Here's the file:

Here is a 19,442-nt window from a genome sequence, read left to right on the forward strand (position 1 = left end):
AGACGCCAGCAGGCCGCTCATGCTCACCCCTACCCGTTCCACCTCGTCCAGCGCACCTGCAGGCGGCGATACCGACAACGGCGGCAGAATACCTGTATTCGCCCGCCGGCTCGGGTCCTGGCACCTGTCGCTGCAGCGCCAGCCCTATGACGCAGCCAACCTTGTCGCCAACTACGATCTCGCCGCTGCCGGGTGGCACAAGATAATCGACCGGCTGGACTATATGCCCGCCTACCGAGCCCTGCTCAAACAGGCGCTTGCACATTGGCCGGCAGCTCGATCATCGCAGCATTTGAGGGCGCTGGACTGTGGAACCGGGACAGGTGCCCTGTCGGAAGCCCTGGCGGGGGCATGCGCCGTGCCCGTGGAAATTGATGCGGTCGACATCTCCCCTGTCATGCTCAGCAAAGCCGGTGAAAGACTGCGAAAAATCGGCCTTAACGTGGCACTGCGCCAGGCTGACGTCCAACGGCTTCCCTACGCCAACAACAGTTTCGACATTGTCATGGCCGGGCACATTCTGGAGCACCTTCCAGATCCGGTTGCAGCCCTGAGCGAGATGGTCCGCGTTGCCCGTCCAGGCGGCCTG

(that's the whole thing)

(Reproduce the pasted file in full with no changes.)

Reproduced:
Here is a 19,442-nt window from a genome sequence, read left to right on the forward strand (position 1 = left end):
AGACGCCAGCAGGCCGCTCATGCTCACCCCTACCCGTTCCACCTCGTCCAGCGCACCTGCAGGCGGCGATACCGACAACGGCGGCAGAATACCTGTATTCGCCCGCCGGCTCGGGTCCTGGCACCTGTCGCTGCAGCGCCAGCCCTATGACGCAGCCAACCTTGTCGCCAACTACGATCTCGCCGCTGCCGGGTGGCACAAGATAATCGACCGGCTGGACTATATGCCCGCCTACCGAGCCCTGCTCAAACAGGCGCTTGCACATTGGCCGGCAGCTCGATCATCGCAGCATTTGAGGGCGCTGGACTGTGGAACCGGGACAGGTGCCCTGTCGGAAGCCCTGGCGGGGGCATGCGCCGTGCCCGTGGAAATTGATGCGGTCGACATCTCCCCTGTCATGCTCAGCAAAGCCGGTGAAAGACTGCGAAAAATCGGCCTTAACGTGGCACTGCGCCAGGCTGACGTCCAACGGCTTCCCTACGCCAACAACAGTTTCGACATTGTCATGGCCGGGCACATTCTGGAGCACCTTCCAGATCCGGTTGCAGCCCTGAGCGAGATGGTCCGCGTTGCCCGTCCAGGCGGCCTG